Second, the hawks who have now seized control of the American foreign policy establishment, backed by Israel’s pro-war Prime Minister Benjamin Netanyahu, have long hated the Iran deal because it mandated only a 10- to 15-year moratorium on Iran’s nuclear research and uranium enrichment.

According to this view, Iran was only biding its time and rebuilding its economy while waiting patiently before it achieves a nuclear breakout in the next decade.

Others, mostly on the conservative right, condemned the deal because it only dealt with Iran’s nuclear programme, ignoring questions about Tehran’s support for terrorist groups like Hamas and Hezbollah, its ballistic missiles, its meddling in Iraq, Yemen and Syria, and its near-pathological hostility toward Israel and the West (with “death to America” a refrain at every Iranian rally).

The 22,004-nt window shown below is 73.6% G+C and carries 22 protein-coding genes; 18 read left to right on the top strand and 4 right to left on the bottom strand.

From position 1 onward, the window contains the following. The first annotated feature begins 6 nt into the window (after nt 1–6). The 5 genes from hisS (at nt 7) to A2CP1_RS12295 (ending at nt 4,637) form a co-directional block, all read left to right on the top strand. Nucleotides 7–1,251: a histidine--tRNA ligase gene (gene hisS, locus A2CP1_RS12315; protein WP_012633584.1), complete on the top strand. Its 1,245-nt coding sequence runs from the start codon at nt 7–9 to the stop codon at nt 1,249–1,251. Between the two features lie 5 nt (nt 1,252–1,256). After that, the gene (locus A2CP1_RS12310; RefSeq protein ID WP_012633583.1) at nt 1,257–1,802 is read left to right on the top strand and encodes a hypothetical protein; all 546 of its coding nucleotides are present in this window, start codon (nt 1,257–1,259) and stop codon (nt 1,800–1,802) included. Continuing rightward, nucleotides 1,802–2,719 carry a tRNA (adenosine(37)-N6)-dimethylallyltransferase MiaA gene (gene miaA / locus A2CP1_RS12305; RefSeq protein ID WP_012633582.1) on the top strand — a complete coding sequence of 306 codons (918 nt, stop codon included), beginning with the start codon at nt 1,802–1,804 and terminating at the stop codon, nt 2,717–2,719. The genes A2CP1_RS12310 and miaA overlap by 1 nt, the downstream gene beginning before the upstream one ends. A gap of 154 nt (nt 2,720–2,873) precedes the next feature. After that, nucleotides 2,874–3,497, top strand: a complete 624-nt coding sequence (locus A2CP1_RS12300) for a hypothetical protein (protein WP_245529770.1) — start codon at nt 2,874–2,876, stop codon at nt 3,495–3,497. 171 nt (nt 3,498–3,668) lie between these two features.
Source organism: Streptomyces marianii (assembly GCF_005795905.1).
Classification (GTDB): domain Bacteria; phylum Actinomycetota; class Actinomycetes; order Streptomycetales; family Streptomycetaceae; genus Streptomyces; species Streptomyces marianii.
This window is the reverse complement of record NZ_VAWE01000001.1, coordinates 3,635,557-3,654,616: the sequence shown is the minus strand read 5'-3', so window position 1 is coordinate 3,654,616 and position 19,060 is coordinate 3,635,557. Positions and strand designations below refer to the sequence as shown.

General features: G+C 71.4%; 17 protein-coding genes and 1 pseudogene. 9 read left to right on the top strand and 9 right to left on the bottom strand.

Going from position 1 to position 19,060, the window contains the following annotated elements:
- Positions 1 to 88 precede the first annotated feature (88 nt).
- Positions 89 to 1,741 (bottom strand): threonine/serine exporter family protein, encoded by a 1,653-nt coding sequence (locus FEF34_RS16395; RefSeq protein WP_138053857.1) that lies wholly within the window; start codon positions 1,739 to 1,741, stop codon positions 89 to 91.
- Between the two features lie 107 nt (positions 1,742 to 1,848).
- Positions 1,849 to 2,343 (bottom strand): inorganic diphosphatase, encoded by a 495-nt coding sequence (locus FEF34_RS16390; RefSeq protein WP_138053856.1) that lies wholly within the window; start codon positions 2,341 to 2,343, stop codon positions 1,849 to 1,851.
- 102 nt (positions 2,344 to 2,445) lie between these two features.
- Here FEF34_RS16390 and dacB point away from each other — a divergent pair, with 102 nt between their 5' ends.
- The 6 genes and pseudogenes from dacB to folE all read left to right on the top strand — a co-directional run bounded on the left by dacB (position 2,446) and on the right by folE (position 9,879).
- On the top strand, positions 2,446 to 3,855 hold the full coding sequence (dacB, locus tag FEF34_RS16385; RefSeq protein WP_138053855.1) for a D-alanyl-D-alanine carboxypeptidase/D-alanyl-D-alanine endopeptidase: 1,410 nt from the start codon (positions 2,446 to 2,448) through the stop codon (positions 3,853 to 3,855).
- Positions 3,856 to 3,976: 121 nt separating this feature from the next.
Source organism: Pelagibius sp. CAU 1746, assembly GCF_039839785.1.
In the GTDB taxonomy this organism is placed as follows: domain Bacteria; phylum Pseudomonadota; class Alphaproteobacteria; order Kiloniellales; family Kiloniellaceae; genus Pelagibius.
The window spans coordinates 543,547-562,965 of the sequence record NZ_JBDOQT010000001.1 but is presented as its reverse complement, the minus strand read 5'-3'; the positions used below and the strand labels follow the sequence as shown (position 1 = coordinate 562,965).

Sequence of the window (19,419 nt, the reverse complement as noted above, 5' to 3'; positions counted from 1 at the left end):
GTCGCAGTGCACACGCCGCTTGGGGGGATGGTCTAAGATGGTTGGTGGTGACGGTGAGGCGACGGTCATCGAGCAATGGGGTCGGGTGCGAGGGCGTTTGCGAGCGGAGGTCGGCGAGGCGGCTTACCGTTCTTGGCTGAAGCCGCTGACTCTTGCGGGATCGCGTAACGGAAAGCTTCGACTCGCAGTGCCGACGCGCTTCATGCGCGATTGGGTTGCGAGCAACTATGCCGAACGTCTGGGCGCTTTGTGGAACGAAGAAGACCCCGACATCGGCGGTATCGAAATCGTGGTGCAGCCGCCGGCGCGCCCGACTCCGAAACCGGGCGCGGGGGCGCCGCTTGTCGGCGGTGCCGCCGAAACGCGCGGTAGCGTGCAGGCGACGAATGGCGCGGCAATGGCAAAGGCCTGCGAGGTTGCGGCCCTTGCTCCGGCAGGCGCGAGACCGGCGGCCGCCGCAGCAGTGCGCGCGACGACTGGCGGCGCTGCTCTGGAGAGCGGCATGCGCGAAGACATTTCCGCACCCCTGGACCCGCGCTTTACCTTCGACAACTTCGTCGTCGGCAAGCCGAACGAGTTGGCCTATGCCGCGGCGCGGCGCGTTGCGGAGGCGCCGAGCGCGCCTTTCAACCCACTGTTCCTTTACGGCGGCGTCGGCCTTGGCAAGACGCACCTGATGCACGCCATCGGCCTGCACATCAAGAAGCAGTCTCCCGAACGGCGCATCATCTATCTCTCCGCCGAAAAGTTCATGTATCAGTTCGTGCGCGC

And finally, pro-war fringe figures such as John Bolton, the new national security adviser who has rarely seen a country he didn’t want to bomb, have one ultimate goal in mind – regime change. In this dystopian, Boltonesque world view, any deal with Iran is a bad deal because America’s long-term endgame should be toppling the mullahs by force; spare the talks and start revving up the B-52s.

Against those headwinds pushing for Trump to abrogate the deal, some inconvenient facts have gotten blown by the wayside. Like the fact that the deal was actually working and Iran was in compliance, according to the International Atomic Energy Agency and all the other signatories. Or the fact that the deal was never supposed to deal with terrorism or Iran’s regional bad behaviour. Or the fact that the deal was reinforcing Iran’s moderate faction, led by President Hassan Rowhani who went out on a limb negotiating with “the Great Satan”.